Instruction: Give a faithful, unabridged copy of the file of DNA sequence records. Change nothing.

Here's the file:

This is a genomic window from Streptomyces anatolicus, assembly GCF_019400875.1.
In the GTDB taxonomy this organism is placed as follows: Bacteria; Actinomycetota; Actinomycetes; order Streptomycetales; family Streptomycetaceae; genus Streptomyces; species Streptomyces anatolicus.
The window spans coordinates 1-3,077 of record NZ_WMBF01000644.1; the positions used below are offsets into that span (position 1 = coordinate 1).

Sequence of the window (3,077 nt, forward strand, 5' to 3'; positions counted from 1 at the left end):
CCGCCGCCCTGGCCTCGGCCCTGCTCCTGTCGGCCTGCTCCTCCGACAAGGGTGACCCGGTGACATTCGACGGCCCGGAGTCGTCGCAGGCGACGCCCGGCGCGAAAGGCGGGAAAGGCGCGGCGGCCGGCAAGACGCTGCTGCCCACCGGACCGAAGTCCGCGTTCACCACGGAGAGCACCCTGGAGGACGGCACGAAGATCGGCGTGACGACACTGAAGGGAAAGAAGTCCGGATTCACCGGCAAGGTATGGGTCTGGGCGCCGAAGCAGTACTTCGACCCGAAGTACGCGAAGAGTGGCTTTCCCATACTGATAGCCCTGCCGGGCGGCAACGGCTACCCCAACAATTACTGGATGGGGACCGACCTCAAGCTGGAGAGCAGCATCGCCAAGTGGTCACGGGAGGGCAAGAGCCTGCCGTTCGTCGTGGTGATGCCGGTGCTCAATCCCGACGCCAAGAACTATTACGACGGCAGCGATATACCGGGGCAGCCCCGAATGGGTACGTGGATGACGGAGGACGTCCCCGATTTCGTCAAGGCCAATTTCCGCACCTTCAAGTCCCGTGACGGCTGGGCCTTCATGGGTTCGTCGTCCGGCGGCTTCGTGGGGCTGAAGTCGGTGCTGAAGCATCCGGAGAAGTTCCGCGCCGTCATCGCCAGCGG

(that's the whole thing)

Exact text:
This is a genomic window from Streptomyces anatolicus, assembly GCF_019400875.1.
In the GTDB taxonomy this organism is placed as follows: Bacteria; Actinomycetota; Actinomycetes; order Streptomycetales; family Streptomycetaceae; genus Streptomyces; species Streptomyces anatolicus.
The window spans coordinates 1-3,077 of record NZ_WMBF01000644.1; the positions used below are offsets into that span (position 1 = coordinate 1).

Sequence of the window (3,077 nt, forward strand, 5' to 3'; positions counted from 1 at the left end):
CCGCCGCCCTGGCCTCGGCCCTGCTCCTGTCGGCCTGCTCCTCCGACAAGGGTGACCCGGTGACATTCGACGGCCCGGAGTCGTCGCAGGCGACGCCCGGCGCGAAAGGCGGGAAAGGCGCGGCGGCCGGCAAGACGCTGCTGCCCACCGGACCGAAGTCCGCGTTCACCACGGAGAGCACCCTGGAGGACGGCACGAAGATCGGCGTGACGACACTGAAGGGAAAGAAGTCCGGATTCACCGGCAAGGTATGGGTCTGGGCGCCGAAGCAGTACTTCGACCCGAAGTACGCGAAGAGTGGCTTTCCCATACTGATAGCCCTGCCGGGCGGCAACGGCTACCCCAACAATTACTGGATGGGGACCGACCTCAAGCTGGAGAGCAGCATCGCCAAGTGGTCACGGGAGGGCAAGAGCCTGCCGTTCGTCGTGGTGATGCCGGTGCTCAATCCCGACGCCAAGAACTATTACGACGGCAGCGATATACCGGGGCAGCCCCGAATGGGTACGTGGATGACGGAGGACGTCCCCGATTTCGTCAAGGCCAATTTCCGCACCTTCAAGTCCCGTGACGGCTGGGCCTTCATGGGTTCGTCGTCCGGCGGCTTCGTGGGGCTGAAGTCGGTGCTGAAGCATCCGGAGAAGTTCCGCGCCGTCATCGCCAGCGG